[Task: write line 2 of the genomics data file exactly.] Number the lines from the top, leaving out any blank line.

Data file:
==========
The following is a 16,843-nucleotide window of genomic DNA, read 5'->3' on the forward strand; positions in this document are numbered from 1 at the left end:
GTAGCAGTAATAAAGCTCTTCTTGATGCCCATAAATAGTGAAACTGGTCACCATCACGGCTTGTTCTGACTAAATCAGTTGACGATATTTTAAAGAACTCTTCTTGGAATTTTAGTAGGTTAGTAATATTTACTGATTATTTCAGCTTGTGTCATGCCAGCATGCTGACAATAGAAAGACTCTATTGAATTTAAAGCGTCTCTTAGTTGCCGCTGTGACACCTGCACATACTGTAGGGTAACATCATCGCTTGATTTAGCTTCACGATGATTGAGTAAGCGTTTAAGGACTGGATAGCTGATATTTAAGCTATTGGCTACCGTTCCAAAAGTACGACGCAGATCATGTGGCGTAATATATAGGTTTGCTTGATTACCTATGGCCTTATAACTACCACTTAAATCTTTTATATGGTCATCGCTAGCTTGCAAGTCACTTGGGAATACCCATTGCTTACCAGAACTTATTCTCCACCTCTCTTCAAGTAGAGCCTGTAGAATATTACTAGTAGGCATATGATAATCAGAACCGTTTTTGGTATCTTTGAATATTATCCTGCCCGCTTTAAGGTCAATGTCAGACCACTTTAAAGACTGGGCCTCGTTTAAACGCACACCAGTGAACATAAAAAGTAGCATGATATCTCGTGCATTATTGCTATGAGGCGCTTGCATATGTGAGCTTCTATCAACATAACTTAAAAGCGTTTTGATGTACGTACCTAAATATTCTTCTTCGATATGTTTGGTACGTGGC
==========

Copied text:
GTAGCAGTAATAAAGCTCTTCTTGATGCCCATAAATAGTGAAACTGGTCACCATCACGGCTTGTTCTGACTAAATCAGTTGACGATATTTTAAAGAACTCTTCTTGGAATTTTAGTAGGTTAGTAATATTTACTGATTATTTCAGCTTGTGTCATGCCAGCATGCTGACAATAGAAAGACTCTATTGAATTTAAAGCGTCTCTTAGTTGCCGCTGTGACACCTGCACATACTGTAGGGTAACATCATCGCTTGATTTAGCTTCACGATGATTGAGTAAGCGTTTAAGGACTGGATAGCTGATATTTAAGCTATTGGCTACCGTTCCAAAAGTACGACGCAGATCATGTGGCGTAATATATAGGTTTGCTTGATTACCTATGGCCTTATAACTACCACTTAAATCTTTTATATGGTCATCGCTAGCTTGCAAGTCACTTGGGAATACCCATTGCTTACCAGAACTTATTCTCCACCTCTCTTCAAGTAGAGCCTGTAGAATATTACTAGTAGGCATATGATAATCAGAACCGTTTTTGGTATCTTTGAATATTATCCTGCCCGCTTTAAGGTCAATGTCAGACCACTTTAAAGACTGGGCCTCGTTTAAACGCACACCAGTGAACATAAAAAGTAGCATGATATCTCGTGCATTATTGCTATGAGGCGCTTGCATATGTGAGCTTCTATCAACATAACTTAAAAGCGTTTTGATGTACGTACCTAAATATTCTTCTTCGATATGTTTGGTACGTGGC